Jody Wilson-Raybould’s father blasts Trudeau’s response to ex-attorney general’s testimony
Bill Wilson had harsh words for Prime Minister Justin Trudeau when his daughter, Jody Wilson-Raybould, resigned from cabinet following reports suggesting that she was inappropriately pressured to help SNC-Lavalin duck a criminal prosecution.
On Wednesday, the same day that Wilson-Raybould testified before the parliamentary Justice Committee about the events that preceded her move from attorney general to the veterans affairs portfolio, Wilson again had strong words for Trudeau, accusing him of “retreating into a corner” after the prime minister said he was “definitely not in agreement” with the former minister’s account of events.
Trudeau said Wednesday that he “completely” disagrees with Wilson-Raybould’s characterization of events and maintained that he and his staff have “always acted appropriately and professionally.”
Wilson, a Kwakwaka’wakw hereditary chief, said Trudeau could have given his daughter an opportunity to respond far sooner “but he refused.”
“Now that he’s let the truth out of the bag, I don’t know what he’s doing. Is he running for cover?” Wilson told Global News Radio’s Charles Adler.
“He’s the prime minister, for heaven’s sake. I find it difficult for me to believe he could respond in that kind of a manner.
“He simply wants to dump on Jody. Would that make things right?”
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In her testimony, Wilson-Raybould accused people with the Prime Minister’s Office (PMO), the Privy Council Office (PCO) and the prime minister himself of spending four months placing pressure on her to “politically interfere… in an inappropriate effort to secure a deferred prosecution agreement with SNC-Lavalin.”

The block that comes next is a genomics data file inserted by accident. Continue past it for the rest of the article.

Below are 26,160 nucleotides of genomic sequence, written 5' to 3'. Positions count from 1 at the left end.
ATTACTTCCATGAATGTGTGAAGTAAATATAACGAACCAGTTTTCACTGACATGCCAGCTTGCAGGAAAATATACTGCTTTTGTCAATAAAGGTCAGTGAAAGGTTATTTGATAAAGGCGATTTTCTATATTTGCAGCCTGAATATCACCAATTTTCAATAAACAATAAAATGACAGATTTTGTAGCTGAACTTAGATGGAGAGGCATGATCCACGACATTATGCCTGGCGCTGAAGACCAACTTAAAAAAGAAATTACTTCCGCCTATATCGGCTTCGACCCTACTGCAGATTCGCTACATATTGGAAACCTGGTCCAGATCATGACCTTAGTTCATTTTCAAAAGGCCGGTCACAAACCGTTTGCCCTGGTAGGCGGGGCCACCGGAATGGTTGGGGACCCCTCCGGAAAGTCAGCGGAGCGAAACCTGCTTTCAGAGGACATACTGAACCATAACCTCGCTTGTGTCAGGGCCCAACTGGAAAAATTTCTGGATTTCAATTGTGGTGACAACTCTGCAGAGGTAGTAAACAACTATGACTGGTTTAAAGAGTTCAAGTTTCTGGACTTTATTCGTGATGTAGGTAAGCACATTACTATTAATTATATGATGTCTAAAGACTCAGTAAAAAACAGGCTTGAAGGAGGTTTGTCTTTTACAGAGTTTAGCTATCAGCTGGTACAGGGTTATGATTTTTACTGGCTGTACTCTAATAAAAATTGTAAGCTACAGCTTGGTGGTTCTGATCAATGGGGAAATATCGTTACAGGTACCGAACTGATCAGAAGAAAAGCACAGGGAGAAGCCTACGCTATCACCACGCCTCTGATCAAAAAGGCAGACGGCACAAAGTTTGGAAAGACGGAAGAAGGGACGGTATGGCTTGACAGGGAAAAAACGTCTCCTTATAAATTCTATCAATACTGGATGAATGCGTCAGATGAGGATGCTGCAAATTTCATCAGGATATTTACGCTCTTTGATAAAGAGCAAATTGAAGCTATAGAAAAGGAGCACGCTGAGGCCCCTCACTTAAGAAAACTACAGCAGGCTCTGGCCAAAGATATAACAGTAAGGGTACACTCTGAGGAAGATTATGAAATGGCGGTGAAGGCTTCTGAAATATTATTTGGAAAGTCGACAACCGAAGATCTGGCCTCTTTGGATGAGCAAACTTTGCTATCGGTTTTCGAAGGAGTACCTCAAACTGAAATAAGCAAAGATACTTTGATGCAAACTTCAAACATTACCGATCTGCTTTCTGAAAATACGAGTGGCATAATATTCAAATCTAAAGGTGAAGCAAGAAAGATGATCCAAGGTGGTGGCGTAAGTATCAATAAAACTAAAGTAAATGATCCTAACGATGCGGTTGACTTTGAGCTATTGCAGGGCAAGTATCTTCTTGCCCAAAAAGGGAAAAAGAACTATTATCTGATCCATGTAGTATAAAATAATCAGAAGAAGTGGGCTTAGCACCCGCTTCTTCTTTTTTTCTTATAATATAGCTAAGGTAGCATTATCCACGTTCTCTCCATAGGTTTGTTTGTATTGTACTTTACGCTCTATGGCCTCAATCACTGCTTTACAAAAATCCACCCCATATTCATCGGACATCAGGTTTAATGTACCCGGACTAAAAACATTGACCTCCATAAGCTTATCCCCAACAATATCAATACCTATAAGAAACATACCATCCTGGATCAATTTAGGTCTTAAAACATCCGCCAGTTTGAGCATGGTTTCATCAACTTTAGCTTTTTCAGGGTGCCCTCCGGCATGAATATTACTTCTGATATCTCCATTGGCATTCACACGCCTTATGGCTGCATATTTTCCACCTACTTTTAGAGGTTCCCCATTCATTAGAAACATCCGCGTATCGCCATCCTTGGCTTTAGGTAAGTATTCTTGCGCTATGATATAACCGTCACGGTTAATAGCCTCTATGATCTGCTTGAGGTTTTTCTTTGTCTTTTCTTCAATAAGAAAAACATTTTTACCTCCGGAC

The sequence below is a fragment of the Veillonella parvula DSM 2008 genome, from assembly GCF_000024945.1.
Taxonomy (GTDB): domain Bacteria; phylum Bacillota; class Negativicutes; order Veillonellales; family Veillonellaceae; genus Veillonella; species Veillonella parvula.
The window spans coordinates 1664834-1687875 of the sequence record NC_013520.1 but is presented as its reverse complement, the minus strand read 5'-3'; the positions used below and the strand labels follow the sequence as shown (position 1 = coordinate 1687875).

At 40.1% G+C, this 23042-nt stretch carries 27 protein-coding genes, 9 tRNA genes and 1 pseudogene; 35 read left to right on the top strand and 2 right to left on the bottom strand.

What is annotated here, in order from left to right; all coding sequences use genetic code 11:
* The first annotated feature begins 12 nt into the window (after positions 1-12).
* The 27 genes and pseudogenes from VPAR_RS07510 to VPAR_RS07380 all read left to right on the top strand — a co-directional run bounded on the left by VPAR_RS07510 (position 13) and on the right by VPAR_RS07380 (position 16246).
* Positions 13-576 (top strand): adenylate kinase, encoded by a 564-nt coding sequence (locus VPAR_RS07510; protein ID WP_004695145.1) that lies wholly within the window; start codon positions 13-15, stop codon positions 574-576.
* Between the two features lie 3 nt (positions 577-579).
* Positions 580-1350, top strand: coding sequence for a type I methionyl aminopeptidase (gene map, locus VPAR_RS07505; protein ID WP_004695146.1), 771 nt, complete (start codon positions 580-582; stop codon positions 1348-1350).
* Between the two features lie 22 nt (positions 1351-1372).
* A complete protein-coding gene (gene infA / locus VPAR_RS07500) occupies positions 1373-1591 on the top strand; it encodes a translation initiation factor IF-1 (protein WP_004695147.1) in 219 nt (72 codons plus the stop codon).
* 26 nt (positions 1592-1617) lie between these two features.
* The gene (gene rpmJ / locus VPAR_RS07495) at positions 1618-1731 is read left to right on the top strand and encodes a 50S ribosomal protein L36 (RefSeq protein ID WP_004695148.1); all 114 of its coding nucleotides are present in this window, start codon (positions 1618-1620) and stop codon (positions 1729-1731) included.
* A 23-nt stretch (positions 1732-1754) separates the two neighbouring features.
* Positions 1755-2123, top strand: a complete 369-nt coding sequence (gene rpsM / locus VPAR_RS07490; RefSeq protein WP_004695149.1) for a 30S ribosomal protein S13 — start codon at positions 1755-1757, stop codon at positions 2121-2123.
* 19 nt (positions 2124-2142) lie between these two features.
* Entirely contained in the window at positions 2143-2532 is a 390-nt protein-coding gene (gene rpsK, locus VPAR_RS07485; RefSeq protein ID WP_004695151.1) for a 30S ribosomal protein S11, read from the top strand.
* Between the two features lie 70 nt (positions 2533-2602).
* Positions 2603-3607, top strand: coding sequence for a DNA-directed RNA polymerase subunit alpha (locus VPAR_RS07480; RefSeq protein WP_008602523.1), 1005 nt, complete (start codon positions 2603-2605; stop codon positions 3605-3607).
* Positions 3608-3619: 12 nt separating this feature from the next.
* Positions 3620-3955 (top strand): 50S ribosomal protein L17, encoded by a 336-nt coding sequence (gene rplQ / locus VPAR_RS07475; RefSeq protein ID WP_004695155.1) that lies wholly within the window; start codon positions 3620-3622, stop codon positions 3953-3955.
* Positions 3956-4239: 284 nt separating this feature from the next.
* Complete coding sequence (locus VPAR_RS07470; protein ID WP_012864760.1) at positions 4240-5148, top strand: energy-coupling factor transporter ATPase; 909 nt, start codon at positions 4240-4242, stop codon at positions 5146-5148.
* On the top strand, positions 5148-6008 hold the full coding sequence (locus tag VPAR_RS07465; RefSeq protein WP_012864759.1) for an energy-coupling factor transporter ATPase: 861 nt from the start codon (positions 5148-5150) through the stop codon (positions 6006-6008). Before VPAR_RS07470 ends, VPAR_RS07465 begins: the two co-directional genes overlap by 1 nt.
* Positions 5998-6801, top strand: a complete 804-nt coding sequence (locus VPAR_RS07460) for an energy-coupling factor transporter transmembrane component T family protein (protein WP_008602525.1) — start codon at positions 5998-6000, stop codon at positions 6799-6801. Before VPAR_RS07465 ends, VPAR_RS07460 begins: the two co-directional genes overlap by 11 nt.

The testimony came weeks after she said she could not speak to the matter because she was bound by solicitor-client privilege. Trudeau subsequently allowed her to speak, but she was not able to address any matters that arose after she was moved to veterans affairs.
Wilson-Raybould alleged that efforts by 11 people from the PMO, the PCO and the finance minister’s office amounted to what she called an “inappropriate effort to secure a deferred prosecution agreement” with the Quebec-based engineering company.
With her testimony over, Wilson told Global News Radio he sees it as unlikely that Trudeau will sign her nomination papers now.
“The reality is that I believe that he will abandon her,” Wilson said.
For his part, Trudeau didn’t answer definitively on Wednesday whether Wilson-Raybould would run as a Liberal in the next election.
WATCH: Wilson-Raybould — I was pressured to ‘help out’ in SNC case
“I haven’t yet had the opportunity to review her entire testimony,” Trudeau said.
“I will do that before making any further decisions.”
—With files from Amanda Connolly, Jon Azpiri and John Hua
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